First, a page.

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The story in Peregrin is actually quite nuanced and complex. You play as a villager, Abi, who has come of age and is tasked with representing humanity in an attempt to heal the world and atone for mankind’s past sins, which brought devastation and apocalypse upon itself due to its lust for immortality. More and more of the story will be revealed as you travel through the five chapters of the game until you are treated to the two conclusions of the story (sad and hopeful all at once).
There are a lot of layers to Peregrin. On the surface, it’s about vengeful gods crushing humanity to prove a point about trying to claim the immortality that only gods should have. However, while that story leads you through, it’s actually explained that way due to the primitive nature of post apocalyptic mankind and their perception of the world after having lost all knowledge of what had come before the world came crashing to an end.
A subplot of this story deals with loss and how a person can use personal tragedy or loss to actually motivate themselves to help prevent others from suffering as they had.
Peregrin does stop frequently to tell the next part of the story, whether introspection, interaction, or communication with Abi’s tribe, you will be stopping and reading/listening to dialogue often throughout the game.
I won’t go much more into detail about the story beyond what you can obviously read on the product page. I will simply say that I found the various layers of story and the subplots woven into them, to be completely engaging and compelling. This is a game that will have you contemplating various aspects of humanity afterwards.
9.5 out of 10
The gameplay in Peregrin is an interesting blend of point and click with some pausable real time combat and a heavy dose of straight puzzle solving (an aspect of PnC’s, but also it’s own category). There is even a little bit of walking simulator and mixed in. The actual game design is linear, and this works perfectly with the intent behind the game.
The point and click aspect takes the form of points of interest within the game. However, your character controls more like a platformer would be set up. Abi can use her powers to tame and control certain beast. Some, the more natural types (as much as there can be natural animals in an irradiated world) are controllable for as long as you want and are used to accomplish set tasks: the toad can grab stuff from a ways away and move small items around; the bull can ram stuff, moving or knocking them down; the troll can lift boulders and is heavy enough to hold down pressure plates. All of these come in handy throughout the game. You can also possess the bodies of enemies in the game as well, having them attack one another so you are left with only one or two enemies to kill on your own.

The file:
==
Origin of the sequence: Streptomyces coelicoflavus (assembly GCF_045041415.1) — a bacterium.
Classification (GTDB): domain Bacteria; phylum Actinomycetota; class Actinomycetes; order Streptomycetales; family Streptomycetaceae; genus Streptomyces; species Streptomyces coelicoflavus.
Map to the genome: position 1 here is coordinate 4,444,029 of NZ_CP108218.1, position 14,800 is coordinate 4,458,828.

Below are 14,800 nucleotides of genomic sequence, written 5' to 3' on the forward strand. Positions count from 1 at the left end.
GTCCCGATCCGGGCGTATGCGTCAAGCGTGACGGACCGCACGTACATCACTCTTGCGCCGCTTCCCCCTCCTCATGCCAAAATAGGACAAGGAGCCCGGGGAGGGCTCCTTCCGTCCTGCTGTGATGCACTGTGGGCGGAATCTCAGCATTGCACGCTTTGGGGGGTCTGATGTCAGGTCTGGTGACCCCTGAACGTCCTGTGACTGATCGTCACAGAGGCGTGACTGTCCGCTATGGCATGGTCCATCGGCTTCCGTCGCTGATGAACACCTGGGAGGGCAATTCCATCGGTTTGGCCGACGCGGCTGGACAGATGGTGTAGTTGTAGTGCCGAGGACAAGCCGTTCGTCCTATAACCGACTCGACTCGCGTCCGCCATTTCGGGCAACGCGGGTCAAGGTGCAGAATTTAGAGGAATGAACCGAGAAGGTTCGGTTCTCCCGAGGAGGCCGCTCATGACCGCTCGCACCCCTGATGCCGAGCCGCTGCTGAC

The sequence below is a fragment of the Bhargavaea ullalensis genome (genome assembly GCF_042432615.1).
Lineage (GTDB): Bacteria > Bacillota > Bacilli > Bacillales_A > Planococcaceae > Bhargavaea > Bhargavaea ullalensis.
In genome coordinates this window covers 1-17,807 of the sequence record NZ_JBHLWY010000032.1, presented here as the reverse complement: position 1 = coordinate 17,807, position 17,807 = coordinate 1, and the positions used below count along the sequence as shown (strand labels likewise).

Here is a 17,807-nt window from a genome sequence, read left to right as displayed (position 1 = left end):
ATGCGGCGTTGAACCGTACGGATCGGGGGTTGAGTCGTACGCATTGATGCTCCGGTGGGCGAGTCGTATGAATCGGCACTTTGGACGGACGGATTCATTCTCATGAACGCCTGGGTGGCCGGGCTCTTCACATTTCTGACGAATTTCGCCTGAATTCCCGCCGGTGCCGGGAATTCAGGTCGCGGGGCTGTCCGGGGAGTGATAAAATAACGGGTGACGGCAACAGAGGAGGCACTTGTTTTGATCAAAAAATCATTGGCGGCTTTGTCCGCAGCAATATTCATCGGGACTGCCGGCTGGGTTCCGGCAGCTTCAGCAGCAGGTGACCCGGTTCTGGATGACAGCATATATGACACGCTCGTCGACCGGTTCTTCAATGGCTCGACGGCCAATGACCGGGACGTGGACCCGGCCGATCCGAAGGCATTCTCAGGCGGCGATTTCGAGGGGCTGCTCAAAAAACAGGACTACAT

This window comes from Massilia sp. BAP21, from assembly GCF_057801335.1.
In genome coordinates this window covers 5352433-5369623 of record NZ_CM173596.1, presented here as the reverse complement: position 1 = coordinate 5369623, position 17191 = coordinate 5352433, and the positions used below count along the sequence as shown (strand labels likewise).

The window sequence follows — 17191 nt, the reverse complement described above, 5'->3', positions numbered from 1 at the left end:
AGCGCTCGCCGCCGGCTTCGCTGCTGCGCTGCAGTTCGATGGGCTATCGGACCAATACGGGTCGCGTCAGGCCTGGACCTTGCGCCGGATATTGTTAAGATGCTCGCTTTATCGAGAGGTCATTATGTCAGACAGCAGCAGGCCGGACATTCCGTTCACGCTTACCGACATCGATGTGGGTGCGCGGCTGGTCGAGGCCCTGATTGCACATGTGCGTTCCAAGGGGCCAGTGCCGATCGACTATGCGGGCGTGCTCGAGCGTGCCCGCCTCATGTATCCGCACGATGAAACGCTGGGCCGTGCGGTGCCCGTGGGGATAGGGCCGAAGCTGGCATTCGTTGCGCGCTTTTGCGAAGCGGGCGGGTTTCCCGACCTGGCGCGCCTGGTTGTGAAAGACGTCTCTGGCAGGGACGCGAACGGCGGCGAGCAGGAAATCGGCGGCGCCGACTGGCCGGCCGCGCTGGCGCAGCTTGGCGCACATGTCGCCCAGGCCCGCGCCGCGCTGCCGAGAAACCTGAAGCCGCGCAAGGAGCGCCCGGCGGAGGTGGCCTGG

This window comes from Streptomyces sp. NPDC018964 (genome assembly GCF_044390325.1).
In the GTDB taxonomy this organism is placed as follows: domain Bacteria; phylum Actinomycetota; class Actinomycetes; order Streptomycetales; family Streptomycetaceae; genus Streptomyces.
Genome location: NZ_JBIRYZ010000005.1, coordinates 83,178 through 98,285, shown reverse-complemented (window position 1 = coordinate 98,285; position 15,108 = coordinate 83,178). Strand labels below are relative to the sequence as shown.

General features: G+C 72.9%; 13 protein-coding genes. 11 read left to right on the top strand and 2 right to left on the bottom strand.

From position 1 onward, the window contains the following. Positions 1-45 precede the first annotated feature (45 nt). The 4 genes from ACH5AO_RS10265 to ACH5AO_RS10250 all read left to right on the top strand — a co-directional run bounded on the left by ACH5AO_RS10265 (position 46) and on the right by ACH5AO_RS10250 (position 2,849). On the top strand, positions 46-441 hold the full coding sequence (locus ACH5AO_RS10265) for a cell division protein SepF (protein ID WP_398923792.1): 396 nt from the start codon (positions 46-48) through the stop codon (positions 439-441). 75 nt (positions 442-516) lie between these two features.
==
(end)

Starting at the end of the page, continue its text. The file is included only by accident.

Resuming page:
Combat, which is initiated once you enter an enemy’s zone, is real time but can be paused to either possess a foe or simply attack. However, these battles also function as puzzles, figuring out the best use for your possession ability so you aren’t left with more than one or two enemies, which you will then easily dispatch with your staff (it might actually be a spear….I’m uncertain, but it’s definitely one or another). When you possess a creature, Abi will remain huddled in one spot and motionless. Depending on your positioning, this might allow an enemy to get to you before you’ve been able to possess or otherwise dispatch it.
There are other puzzles that will need to be solved as well to progress the story as well, typically sequence puzzles both subtle and overt. I didn’t find any to be particularly challenging, but they were cool nonetheless.
There is an auto save function, and it is very forgiving. Typically, if you die via mishap or combat, you will only lose 10-30 seconds of progression. I did however encounter one bug in Chapter Two that caused an infinite death loop after I died, by creating an autosave at that moment. The only fix was to restart the chapter. Thankfully, that represented about 10 minutes of gameplay, and so it was easy enough to get back to that point and not make the same mistake. Outside of that, I encountered zero technical issues.
All in all, outside of that one minor bug, this was a seamless experience. 9 out of 10
The graphics in Peregrin are flat out cool. The game’s presentation is isometric, and the actual chapter gameplay frames, character design, and so on were flawless. The use of color to really set the mood of hopelessness and abandonment in the world was pretty stellar, and the representation of old world military equipment was really neat to look at. This is a broken and almost irreparably damaged world and the graphics really drive home this point.
10 out of 10
The audio in Peregrin is similarly spot on. The sounds in the world, from movement to combat, were really cool. However, the voice acting was the shining star. As I mentioned earlier in this review, there is a lot of dialogue in between frames, and this is all voice acted to perfection. The subtle voice inflection to carry soft spoken drama was really peerless. I was quite enamored of the cast and their performance.
9.5 out of 10
Peregrin is a game that presently isn’t getting much attention. There is little to no advertising and if you aren’t a keen observer of new games released, you might not even know it exists. This is a shame however because it deserves notice and you deserve a chance to play it.
9.5 things of godly proportion emitting radiation that causes survivors to forget everything about the world in which they live, out of 10 possible. I don’t remember what the other .5 was for.